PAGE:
Tuesday, March 20, 2012

In a RFP the Whole is Greater than the Sum of its Parts

Gestalt theory suggests that the "whole is greater than the sum of its parts." In other words, each individual working part of a team, a piece of equipment or even a contract is less significant than the results achieved when these parts are combined for one well-defined goal.  Plan sponsors and their agents tend to take the opposite approach when evaluating PBM proposals.  There are three key areas for improvement most plans sponsors can take advantage of in their RFP process: designevaluation and compensation.

In most RFP processes conducted by brokers or HR generalist consultants, they simply send out the request, get the top three bids and ask you, the payor, to select the vendor with the lowest price points.  The big problem here is that in most cases the price points for which your decision is based are often perceived and not real.  In fact the prices are often trivial!  As a payor your questions should be...

1.  On whose behalf is my agent negotiating with other PBMs; mine or their own?
2.  What are my actual costs?
3.  Based upon my key performance factors, is this really the best deal?

Perhaps you have experienced this situation.  You believe the deal with your broker consultant is great because you don't compensate them directly.  Further yet you believe the consultant will always work in your best interest.  Is it feasible to believe that in a capitalistic society when someone else is footing the bill a sales-based organization is more loyal to the non-paying party?  Maybe you believe so personally I don't.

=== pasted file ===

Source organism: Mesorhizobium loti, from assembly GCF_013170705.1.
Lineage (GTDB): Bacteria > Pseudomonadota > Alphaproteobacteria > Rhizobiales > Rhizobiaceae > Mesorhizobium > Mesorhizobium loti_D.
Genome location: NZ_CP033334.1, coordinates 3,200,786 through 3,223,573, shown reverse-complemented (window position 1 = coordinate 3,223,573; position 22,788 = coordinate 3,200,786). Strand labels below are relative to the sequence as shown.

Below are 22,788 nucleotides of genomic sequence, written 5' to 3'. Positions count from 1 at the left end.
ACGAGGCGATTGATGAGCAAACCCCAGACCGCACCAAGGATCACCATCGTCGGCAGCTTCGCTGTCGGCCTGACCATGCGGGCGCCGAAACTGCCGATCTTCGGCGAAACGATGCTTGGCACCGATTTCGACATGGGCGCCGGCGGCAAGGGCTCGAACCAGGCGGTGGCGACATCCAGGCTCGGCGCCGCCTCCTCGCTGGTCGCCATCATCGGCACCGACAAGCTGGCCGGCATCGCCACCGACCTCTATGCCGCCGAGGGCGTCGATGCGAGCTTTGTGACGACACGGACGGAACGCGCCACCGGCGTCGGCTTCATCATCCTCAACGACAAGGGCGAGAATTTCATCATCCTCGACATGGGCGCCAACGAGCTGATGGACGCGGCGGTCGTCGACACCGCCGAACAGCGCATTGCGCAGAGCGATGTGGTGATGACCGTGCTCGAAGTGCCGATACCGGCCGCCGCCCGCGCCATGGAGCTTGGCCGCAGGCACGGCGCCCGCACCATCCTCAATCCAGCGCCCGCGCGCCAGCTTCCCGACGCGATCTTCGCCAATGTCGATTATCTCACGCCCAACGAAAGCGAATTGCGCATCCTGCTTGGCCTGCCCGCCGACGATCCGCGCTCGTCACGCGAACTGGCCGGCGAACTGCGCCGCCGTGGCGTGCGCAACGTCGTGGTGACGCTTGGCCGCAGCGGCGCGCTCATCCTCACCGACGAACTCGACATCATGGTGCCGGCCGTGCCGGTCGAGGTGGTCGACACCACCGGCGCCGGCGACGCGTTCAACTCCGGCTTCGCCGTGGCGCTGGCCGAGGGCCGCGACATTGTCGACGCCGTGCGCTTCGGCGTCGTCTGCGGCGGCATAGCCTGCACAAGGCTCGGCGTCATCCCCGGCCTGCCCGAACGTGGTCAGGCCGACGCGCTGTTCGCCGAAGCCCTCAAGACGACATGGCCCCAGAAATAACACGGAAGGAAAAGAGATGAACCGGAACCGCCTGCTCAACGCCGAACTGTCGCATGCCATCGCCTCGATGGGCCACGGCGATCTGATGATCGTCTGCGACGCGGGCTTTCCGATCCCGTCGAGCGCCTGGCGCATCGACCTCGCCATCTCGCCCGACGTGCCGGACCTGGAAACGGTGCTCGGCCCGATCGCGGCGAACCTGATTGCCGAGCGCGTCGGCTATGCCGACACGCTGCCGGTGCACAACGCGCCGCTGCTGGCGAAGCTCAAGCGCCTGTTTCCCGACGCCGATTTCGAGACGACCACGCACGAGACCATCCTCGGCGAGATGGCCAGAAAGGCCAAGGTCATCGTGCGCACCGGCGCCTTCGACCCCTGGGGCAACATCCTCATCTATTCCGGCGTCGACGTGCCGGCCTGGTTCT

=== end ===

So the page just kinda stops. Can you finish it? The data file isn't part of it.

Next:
Early renewal is a logical alternative to conducting an arduous RFP process.  It is very tempting to use an incumbent broker or consultant for the entire RFP process.  However, it is very challenging, at best, to distinguish the difference between your existing consultant and the PBM due to what I consider conflicts of interests.  Identify 8 -10 key performance factors and focus on these during your evaluation process.  Don't be impressed by 50 page RFPs.  They often contain requests for information that are commonplace in the industry and simply waste everyone's time.  You'll understand why in bit. 

Your consultant will seek bids from vendors other than the one promoted in their coalition.  However, they will only receive a “management fee” if you select their program.  Many plan sponsors would be surprised to learn the actual costs of their PBM program.  You are "footing the bill" regardless of what you've been told.  Your consultant's "management fee" is being factored back into the cost of your plan whether you know it or not.

Ultimately, you want the plan that will produce the lowest net cost, not the highest rebates.  If a consultant offers you an unusually low fee or no fee to conduct your procurement, ask yourself whose interests they truly represent.  I suggest you use an independent firm focused on getting the “right” arrangement for you from whichever PBM is the best fit.

No comments:

Post a Comment